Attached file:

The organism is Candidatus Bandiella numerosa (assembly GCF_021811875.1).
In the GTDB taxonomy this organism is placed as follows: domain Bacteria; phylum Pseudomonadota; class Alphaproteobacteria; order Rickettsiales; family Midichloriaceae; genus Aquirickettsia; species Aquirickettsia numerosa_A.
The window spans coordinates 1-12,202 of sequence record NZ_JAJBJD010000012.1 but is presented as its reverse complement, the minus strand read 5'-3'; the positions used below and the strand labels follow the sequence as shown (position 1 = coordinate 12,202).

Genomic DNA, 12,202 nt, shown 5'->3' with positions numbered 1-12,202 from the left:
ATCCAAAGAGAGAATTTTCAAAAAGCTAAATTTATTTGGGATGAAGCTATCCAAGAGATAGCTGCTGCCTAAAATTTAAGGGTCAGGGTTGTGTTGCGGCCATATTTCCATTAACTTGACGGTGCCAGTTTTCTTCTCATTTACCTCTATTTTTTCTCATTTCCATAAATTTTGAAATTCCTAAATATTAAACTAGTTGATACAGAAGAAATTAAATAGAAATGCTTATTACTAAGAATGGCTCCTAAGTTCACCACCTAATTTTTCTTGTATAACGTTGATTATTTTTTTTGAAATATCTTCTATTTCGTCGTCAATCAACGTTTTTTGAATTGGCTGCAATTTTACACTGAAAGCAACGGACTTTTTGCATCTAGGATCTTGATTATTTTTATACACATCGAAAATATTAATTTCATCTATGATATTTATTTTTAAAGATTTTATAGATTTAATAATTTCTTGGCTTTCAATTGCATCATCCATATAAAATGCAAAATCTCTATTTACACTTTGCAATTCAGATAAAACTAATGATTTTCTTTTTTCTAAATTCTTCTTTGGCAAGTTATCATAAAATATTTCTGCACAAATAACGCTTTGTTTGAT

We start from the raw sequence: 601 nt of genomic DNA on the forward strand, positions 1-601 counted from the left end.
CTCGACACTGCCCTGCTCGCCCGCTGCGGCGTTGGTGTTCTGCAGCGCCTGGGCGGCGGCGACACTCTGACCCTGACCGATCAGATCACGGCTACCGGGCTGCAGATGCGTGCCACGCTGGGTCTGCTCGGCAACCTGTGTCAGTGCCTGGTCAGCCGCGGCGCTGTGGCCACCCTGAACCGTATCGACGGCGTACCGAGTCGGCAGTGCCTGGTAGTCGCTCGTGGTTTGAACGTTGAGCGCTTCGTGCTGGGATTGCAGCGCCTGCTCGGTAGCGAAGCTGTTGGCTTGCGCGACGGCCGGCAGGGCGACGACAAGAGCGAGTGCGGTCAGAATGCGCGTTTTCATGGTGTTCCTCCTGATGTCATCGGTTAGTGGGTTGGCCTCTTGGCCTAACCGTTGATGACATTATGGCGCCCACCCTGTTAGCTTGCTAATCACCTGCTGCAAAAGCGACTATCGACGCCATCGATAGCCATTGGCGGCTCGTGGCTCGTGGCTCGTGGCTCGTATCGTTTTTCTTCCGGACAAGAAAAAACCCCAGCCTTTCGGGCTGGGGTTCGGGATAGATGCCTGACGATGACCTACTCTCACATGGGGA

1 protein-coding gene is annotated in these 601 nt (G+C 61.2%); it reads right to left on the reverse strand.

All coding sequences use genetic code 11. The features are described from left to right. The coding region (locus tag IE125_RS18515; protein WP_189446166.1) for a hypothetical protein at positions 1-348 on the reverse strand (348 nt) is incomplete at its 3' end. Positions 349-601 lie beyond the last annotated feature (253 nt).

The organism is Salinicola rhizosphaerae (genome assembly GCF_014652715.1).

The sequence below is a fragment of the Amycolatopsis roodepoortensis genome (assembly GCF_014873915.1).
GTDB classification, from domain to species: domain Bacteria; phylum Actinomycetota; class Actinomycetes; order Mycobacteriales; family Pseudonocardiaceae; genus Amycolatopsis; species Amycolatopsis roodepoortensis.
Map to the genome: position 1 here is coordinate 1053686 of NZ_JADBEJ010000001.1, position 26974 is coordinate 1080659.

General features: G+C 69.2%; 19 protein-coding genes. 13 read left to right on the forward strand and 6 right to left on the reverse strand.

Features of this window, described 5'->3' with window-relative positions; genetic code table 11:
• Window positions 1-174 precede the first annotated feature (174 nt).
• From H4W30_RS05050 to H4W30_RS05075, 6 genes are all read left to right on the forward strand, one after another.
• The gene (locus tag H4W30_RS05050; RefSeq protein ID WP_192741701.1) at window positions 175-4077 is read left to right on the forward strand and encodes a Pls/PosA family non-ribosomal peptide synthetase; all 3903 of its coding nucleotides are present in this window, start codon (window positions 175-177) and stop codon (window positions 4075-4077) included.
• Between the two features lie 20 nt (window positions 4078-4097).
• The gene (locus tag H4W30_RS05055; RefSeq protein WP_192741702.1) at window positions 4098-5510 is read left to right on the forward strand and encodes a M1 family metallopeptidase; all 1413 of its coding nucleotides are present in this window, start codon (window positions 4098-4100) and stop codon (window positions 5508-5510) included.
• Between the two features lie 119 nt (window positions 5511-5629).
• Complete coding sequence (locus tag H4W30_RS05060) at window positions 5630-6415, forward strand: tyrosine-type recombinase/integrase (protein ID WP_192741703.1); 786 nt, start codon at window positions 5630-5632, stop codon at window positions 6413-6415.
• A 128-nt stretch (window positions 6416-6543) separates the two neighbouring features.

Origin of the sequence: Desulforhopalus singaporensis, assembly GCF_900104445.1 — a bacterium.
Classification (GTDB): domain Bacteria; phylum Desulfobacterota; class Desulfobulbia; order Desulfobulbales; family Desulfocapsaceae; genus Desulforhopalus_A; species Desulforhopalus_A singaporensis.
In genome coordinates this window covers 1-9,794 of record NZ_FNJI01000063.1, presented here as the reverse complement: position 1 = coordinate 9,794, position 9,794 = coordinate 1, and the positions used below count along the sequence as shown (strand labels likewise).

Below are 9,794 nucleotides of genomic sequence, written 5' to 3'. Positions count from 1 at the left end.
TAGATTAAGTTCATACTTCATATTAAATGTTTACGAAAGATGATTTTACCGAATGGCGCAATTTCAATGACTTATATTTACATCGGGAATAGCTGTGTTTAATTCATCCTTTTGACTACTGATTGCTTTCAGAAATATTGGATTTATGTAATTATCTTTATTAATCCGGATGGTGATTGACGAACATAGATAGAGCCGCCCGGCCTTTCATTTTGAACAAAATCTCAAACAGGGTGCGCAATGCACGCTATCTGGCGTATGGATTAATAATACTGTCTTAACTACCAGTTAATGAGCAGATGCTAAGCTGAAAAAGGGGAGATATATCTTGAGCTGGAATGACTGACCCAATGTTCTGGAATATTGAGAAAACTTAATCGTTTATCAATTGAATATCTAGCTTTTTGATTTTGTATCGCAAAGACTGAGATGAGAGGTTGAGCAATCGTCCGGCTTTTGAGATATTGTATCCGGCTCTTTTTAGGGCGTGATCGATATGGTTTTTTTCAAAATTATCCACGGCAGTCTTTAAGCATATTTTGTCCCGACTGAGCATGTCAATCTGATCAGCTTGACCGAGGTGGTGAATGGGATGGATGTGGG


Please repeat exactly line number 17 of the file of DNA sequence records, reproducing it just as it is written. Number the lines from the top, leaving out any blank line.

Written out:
• From H4W30_RS05050 to H4W30_RS05075, 6 genes are all read left to right on the forward strand, one after another.